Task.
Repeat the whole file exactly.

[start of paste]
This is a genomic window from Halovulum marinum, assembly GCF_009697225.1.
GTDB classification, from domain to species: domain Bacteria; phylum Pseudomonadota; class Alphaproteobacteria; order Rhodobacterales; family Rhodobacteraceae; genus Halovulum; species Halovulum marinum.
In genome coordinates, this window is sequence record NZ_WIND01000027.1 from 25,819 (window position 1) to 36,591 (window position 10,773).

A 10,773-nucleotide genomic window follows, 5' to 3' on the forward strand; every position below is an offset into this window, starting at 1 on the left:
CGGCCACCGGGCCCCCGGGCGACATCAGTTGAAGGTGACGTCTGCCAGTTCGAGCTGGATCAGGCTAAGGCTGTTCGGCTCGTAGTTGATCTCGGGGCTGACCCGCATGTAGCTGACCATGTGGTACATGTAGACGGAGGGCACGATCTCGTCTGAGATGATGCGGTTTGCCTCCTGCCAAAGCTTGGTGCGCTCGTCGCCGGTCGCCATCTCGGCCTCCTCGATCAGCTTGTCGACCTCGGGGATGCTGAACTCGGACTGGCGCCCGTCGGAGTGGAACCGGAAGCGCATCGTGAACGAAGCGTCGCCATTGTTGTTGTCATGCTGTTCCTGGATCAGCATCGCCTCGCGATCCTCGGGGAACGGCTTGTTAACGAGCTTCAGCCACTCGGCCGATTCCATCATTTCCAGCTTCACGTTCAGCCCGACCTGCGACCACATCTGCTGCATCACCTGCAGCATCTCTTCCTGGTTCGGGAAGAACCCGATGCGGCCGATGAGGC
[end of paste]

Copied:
This is a genomic window from Halovulum marinum, assembly GCF_009697225.1.
GTDB classification, from domain to species: domain Bacteria; phylum Pseudomonadota; class Alphaproteobacteria; order Rhodobacterales; family Rhodobacteraceae; genus Halovulum; species Halovulum marinum.
In genome coordinates, this window is sequence record NZ_WIND01000027.1 from 25,819 (window position 1) to 36,591 (window position 10,773).

A 10,773-nucleotide genomic window follows, 5' to 3' on the forward strand; every position below is an offset into this window, starting at 1 on the left:
CGGCCACCGGGCCCCCGGGCGACATCAGTTGAAGGTGACGTCTGCCAGTTCGAGCTGGATCAGGCTAAGGCTGTTCGGCTCGTAGTTGATCTCGGGGCTGACCCGCATGTAGCTGACCATGTGGTACATGTAGACGGAGGGCACGATCTCGTCTGAGATGATGCGGTTTGCCTCCTGCCAAAGCTTGGTGCGCTCGTCGCCGGTCGCCATCTCGGCCTCCTCGATCAGCTTGTCGACCTCGGGGATGCTGAACTCGGACTGGCGCCCGTCGGAGTGGAACCGGAAGCGCATCGTGAACGAAGCGTCGCCATTGTTGTTGTCATGCTGTTCCTGGATCAGCATCGCCTCGCGATCCTCGGGGAACGGCTTGTTAACGAGCTTCAGCCACTCGGCCGATTCCATCATTTCCAGCTTCACGTTCAGCCCGACCTGCGACCACATCTGCTGCATCACCTGCAGCATCTCTTCCTGGTTCGGGAAGAACCCGATGCGGCCGATGAGGC